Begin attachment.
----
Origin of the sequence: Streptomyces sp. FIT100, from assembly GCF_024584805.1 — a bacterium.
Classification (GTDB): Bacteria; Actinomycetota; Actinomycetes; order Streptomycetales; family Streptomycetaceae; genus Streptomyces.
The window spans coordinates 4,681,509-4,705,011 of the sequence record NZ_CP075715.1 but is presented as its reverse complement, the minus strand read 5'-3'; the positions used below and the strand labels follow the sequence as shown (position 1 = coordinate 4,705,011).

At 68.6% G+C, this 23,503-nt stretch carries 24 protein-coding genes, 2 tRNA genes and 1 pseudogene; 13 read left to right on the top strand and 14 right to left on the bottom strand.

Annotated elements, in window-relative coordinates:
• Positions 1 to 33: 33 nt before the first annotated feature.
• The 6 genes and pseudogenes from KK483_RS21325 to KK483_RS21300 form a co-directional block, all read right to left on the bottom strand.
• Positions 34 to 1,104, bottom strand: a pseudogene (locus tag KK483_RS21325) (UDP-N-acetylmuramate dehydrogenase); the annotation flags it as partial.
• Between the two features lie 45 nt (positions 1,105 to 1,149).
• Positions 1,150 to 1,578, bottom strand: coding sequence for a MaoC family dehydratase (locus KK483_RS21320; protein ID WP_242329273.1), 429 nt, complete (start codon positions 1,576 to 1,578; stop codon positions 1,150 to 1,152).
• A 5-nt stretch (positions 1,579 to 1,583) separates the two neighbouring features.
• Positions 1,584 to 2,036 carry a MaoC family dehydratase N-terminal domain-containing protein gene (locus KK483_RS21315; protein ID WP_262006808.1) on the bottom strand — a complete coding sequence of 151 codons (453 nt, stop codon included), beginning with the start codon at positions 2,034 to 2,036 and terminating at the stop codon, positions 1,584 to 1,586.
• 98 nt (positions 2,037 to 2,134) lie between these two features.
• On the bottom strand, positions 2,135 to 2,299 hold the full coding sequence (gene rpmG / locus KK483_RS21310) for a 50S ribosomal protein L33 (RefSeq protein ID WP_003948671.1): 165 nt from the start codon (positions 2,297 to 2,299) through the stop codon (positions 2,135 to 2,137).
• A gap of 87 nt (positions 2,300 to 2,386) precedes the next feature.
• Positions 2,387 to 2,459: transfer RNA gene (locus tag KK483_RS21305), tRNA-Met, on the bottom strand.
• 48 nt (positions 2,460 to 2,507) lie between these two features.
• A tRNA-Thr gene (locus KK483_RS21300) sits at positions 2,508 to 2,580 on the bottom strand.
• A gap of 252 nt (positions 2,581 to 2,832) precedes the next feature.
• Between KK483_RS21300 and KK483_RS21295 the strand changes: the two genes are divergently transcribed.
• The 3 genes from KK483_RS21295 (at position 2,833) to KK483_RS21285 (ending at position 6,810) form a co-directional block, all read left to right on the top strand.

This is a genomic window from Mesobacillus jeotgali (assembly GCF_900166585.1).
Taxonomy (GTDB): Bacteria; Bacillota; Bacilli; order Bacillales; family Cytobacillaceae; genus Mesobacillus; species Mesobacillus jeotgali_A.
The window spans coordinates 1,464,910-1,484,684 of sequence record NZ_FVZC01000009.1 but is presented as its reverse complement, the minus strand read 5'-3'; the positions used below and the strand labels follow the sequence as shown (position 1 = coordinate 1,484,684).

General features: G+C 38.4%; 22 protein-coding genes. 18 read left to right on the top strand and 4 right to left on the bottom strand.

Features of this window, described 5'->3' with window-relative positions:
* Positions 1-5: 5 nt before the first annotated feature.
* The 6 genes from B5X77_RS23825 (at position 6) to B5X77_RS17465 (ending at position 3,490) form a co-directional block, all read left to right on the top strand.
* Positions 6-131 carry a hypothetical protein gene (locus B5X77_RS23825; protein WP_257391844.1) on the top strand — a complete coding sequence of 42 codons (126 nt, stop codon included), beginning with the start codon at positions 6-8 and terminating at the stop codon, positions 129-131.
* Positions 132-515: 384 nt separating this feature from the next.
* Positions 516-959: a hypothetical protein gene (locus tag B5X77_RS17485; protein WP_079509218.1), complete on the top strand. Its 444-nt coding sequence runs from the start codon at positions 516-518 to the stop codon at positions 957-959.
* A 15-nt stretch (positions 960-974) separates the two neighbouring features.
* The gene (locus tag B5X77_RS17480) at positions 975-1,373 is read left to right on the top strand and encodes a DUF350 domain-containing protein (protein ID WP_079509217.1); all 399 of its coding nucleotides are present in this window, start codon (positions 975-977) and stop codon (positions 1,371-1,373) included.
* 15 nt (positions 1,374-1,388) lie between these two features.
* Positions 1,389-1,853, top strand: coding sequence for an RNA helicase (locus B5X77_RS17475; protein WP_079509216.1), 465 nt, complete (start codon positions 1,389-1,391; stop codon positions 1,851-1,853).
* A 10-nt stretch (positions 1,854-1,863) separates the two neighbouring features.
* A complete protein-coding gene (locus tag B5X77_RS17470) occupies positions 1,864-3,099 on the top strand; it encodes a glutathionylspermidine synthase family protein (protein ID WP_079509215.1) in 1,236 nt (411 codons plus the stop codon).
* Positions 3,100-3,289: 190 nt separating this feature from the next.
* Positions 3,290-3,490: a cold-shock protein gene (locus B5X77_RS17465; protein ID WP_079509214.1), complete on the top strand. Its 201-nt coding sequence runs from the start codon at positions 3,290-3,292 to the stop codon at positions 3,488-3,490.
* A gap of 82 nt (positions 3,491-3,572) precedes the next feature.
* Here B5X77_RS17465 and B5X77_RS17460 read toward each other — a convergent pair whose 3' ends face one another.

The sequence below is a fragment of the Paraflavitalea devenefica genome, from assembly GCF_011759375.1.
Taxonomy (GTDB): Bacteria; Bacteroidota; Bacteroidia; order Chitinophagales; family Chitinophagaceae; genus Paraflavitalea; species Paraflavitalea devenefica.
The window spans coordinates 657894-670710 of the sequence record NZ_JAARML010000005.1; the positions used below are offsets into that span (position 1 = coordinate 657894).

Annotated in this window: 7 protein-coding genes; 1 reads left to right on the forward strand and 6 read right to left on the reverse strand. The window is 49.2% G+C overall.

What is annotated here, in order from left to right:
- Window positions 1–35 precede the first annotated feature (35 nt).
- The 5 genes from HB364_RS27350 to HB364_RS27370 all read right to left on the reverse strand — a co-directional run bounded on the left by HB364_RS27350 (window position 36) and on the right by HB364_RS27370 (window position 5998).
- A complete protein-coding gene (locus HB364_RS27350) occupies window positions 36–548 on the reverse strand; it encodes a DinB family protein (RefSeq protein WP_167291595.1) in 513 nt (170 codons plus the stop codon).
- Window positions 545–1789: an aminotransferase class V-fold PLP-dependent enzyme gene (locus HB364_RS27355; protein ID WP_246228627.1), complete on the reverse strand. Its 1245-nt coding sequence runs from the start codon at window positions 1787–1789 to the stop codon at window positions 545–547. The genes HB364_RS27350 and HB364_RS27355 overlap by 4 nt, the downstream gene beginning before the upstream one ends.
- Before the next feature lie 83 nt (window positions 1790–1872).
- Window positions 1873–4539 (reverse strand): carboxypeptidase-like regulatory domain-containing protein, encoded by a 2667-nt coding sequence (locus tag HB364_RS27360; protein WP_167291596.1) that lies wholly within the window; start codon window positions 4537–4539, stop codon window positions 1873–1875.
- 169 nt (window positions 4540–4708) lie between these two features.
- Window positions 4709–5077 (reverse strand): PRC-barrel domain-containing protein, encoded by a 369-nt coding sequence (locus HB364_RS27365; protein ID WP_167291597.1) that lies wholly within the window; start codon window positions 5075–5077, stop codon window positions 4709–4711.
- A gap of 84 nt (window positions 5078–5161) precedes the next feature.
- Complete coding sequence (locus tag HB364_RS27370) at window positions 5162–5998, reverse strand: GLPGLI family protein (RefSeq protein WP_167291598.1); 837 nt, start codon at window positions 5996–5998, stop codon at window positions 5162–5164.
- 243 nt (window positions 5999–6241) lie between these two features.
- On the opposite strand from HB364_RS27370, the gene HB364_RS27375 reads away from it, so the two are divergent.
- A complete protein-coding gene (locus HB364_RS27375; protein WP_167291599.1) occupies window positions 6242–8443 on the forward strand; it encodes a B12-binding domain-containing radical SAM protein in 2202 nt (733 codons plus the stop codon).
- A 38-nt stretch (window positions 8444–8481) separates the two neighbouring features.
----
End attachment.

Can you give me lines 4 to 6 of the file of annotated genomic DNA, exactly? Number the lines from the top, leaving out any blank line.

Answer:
At 68.6% G+C, this 23,503-nt stretch carries 24 protein-coding genes, 2 tRNA genes and 1 pseudogene; 13 read left to right on the top strand and 14 right to left on the bottom strand.

Annotated elements, in window-relative coordinates:
• Positions 1 to 33: 33 nt before the first annotated feature.